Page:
Neither rain, nor sleet, nor snow could keep your postal worker from delivering your mail on time. Cutting $3 billion to the postal service’s bottom-line? That’ll do the trick.
With the proposed budget cuts to the U.S. postal service, the possibility of “snail mail” getting any slower is making the seemingly impossible an almost certain reality.
In the face of red ink, the Postal Service has proposed massive budget cuts in order to stay afloat, which will eliminate first class service and next-day delivery, in order to avoid filing for bankruptcy in 2012. Trimming their bottom-line by nearly $3 billion, these cuts will also bring about the layoffs of nearly 30,000 postal works, and the closing of 252 of the nation’s 461 mail processing centers.
Among one of the few specified constitutional powers of the Federal government, the establishment of post offices and postal roads was amongst the Founder’s greatest concerns when establishing America. No longer a government-run agency, the postal service receives no funding from tax payers, and is threatened to be thrown onto the funeral pyre of businesses that have been left in the wake of one of the worst recessions in history.
Over the past five years, the volume of first-class mail has dropped 25% as electronic delivery systems, mainly e-mail and, more recently, online bill payments, have cut into postal service revenue. The nation’s largest employer, second only to Wal-Mart, the USPS is not only on the brink of becoming irrelevant in our fast-paced information age, but rather, is in danger of becoming a quaint notion of the past. As one of only institutions mandated by the Constitution, the lack of guidance from the congress begs the question, should we have a government run postal service?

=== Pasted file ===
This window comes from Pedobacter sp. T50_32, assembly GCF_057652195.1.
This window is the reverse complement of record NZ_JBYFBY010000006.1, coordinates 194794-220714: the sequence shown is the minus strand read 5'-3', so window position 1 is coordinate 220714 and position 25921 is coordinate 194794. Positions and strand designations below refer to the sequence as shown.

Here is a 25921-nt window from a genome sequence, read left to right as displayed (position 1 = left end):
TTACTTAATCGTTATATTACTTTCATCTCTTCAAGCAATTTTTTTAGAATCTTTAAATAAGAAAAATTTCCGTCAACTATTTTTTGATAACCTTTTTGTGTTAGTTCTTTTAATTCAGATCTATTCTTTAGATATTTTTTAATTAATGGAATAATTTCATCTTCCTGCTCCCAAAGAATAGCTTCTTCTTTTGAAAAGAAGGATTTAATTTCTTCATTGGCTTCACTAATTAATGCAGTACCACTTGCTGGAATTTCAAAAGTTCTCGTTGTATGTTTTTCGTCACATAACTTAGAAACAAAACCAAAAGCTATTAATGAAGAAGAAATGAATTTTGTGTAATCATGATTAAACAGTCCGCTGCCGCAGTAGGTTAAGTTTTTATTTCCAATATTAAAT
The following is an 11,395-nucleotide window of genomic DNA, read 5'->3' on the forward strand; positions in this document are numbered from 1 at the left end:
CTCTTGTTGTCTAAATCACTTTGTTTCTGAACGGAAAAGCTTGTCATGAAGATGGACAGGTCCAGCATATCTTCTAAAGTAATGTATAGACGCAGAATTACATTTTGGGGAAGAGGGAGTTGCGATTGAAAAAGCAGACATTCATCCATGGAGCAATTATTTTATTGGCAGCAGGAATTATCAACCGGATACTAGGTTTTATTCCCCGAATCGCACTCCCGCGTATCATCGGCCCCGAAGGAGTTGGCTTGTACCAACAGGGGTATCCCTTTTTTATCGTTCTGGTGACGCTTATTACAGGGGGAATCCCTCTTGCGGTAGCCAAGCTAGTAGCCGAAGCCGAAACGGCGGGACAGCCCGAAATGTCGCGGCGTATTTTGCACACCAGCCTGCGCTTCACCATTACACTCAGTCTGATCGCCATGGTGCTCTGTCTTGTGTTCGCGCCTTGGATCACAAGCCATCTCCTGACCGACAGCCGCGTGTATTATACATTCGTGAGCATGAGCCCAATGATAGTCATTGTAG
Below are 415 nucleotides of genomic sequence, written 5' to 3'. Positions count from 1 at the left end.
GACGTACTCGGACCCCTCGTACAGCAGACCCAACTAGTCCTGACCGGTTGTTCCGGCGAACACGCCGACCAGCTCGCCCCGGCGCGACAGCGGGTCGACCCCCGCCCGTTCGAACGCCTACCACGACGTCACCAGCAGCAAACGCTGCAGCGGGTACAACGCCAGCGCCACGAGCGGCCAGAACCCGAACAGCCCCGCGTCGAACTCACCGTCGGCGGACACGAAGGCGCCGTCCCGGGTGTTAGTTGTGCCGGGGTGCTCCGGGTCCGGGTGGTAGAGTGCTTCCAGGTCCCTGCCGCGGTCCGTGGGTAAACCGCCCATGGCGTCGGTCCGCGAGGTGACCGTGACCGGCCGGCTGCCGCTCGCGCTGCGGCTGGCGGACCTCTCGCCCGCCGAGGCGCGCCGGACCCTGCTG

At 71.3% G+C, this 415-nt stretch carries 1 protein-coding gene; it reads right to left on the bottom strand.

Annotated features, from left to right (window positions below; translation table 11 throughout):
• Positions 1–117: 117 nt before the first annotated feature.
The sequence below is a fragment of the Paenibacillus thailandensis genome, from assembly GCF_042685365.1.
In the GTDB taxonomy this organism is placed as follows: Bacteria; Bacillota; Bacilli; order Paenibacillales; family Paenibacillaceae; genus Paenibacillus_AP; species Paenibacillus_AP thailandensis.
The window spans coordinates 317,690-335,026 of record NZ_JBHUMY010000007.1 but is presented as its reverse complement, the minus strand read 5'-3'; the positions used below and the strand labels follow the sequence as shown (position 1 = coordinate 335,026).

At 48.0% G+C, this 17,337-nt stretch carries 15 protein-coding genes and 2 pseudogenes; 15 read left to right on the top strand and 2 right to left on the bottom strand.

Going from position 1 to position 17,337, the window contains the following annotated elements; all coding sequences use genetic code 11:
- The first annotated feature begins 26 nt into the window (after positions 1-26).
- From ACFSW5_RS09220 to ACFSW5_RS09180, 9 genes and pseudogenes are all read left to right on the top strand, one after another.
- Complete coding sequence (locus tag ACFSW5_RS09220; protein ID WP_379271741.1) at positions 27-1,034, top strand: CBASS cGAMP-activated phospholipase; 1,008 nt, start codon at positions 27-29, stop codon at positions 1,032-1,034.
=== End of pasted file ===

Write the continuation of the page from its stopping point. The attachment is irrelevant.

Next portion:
The unequivocal response is yes. The fact remains, all Congress has to do is pass a simple bill to rectify the travesty that brought about the decline of the USPS, a bill put into place by a Republican-controlled Congress in 2006.
Signed into law by President George W. Bush, the Postal Accountability and Enhancement Act made it increasingly difficult for the USPS to raise rates, so their only option was to instead to cut costs. The imminent collapse of the USPS could easily be avoided by Congress if they reversed or altered this decision. Will they? Not likely.
The fact of the matter is, the fate of the USPS’s financial solvency lies within the hands of Congress, but congressional action during an election year is most-likely not going to happen, especially since it pertains to layoffs and cuts to neighborhood post offices.
Thanks to congressional impasse, America is losing an institution well worth saving, but as the saying goes, you can’t fight city hall.
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